Former FTX Chief Executive Bankman-Fried at the Manhattan federal court in New York City

Sam Bankman-Fried, the disgraced co-founder and former CEO of the controversial crypto empire FTX, hit a blank wall after a judge denied his pretrial motions to dismiss some of the criminal charges the U.S. government accused him of.

On Tuesday, Judge Lewis Kaplan of the U.S. District Court for the Southern District of New York denied Bankman-Fried's motions to dismiss money transmitter, bank fraud, bribery, wire fraud, campaign finance and other fraud charges.

"The Second Circuit has deemed dismissal an 'extreme sanction' that has been upheld 'only in very limited and extreme circumstances,' and should be 'reserved for the truly extreme cases,' 'especially where serious criminal conduct is involved," the judge wrote In his 41-page memorandum.

In the memorandum, the judge also shared his reasons for rejecting the four remaining pretrial motions while answering questions about whether prosecutors used valid property rights claims on the fraud charges.

The federal judge also said that Bankman-Fried's arguments "are either moot or without merit," underlining that the 31-year-old crypto executive will stand on trial for 13 federal counts on Oct. 2.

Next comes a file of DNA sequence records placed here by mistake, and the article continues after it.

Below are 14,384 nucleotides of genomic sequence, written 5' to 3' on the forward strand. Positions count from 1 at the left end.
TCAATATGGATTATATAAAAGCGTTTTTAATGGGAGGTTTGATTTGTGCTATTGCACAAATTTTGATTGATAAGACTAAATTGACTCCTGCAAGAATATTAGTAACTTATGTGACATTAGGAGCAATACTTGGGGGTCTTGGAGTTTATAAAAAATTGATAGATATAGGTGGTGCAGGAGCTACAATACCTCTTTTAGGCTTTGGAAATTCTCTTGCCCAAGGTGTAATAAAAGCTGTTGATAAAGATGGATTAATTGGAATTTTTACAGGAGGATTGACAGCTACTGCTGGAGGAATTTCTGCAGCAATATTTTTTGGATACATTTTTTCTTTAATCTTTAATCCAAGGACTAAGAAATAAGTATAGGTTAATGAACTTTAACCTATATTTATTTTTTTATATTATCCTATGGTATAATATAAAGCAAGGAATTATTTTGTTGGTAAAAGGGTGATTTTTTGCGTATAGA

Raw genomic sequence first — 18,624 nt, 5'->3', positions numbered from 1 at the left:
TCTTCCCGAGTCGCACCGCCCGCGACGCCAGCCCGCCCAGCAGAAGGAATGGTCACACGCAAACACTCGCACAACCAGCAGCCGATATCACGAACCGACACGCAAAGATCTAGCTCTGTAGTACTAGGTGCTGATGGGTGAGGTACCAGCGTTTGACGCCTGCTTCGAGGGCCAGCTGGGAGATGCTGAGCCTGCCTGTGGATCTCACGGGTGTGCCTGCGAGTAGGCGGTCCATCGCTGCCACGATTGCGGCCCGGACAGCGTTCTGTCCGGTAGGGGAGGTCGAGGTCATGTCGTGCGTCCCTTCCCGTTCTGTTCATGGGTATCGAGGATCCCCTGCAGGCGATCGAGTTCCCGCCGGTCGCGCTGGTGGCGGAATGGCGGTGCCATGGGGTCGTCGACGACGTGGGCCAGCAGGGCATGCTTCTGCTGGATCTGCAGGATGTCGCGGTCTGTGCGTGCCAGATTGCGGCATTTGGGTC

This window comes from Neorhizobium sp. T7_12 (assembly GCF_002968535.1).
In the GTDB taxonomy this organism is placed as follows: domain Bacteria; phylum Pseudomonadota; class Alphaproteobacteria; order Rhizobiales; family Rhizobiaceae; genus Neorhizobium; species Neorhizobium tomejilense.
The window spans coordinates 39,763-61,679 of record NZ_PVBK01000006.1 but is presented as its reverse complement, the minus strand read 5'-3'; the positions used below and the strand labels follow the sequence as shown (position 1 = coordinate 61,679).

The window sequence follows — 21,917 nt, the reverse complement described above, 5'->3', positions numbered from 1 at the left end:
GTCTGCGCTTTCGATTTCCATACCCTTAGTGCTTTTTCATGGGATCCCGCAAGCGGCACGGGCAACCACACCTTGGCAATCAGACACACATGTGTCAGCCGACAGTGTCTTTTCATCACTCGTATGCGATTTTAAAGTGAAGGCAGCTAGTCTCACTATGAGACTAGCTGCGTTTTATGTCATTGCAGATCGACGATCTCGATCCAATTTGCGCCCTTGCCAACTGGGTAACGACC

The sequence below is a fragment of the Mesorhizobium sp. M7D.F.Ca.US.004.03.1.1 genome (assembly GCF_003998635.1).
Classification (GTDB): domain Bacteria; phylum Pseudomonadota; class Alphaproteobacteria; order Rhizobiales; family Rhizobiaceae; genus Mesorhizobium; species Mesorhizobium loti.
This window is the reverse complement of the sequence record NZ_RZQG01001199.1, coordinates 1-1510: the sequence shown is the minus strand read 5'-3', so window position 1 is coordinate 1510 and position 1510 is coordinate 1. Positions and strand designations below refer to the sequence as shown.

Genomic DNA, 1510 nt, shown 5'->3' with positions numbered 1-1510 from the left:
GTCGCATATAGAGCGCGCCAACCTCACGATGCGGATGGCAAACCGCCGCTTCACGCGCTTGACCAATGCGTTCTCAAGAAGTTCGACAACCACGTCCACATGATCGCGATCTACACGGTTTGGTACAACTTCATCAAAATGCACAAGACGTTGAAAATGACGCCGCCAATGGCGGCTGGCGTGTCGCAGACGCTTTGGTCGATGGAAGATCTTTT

Moreover, Kaplan dismissed Bankman-Fried's claim that in 10 of the 13 charges, the U.S. government did not explicitly state the offense. For the federal judge, dismissal at this stage would be "an 'extraordinary remedy' reserved only for extremely limited circumstances implicating fundamental rights."

Further, Judge Kaplan upheld the charges against the former FTX CEO which were raised following his extradition from the Bahamas in December since authorities there didn't raise any objections despite Bankman-Fried's camp arguing that the charges are in violation of the "rule of specialty" and lacked standing.

But the judge noted that his decision is without prejudice and could be revisited should Bahamian authorities were to object in the near future.

FTX was once one of the most trusted brands in the cryptocurrency space but it collapsed into bankruptcy last November when investors and customers lost confidence and trust after reports of the company's insolvency started to make rounds online and the alleged skeletons in Bankman-Friend's closet slowly came out of the woodwork.

Three former FTX employees have worked with the prosecutors, have pleaded guilty to some charges and implicated Bankman-Fried as part of the deal.

Bankman-Fried, who was once regarded as the "golden boy" of the cryptocurrency industry, is now under house arrest at his parents' home in Palo Alto.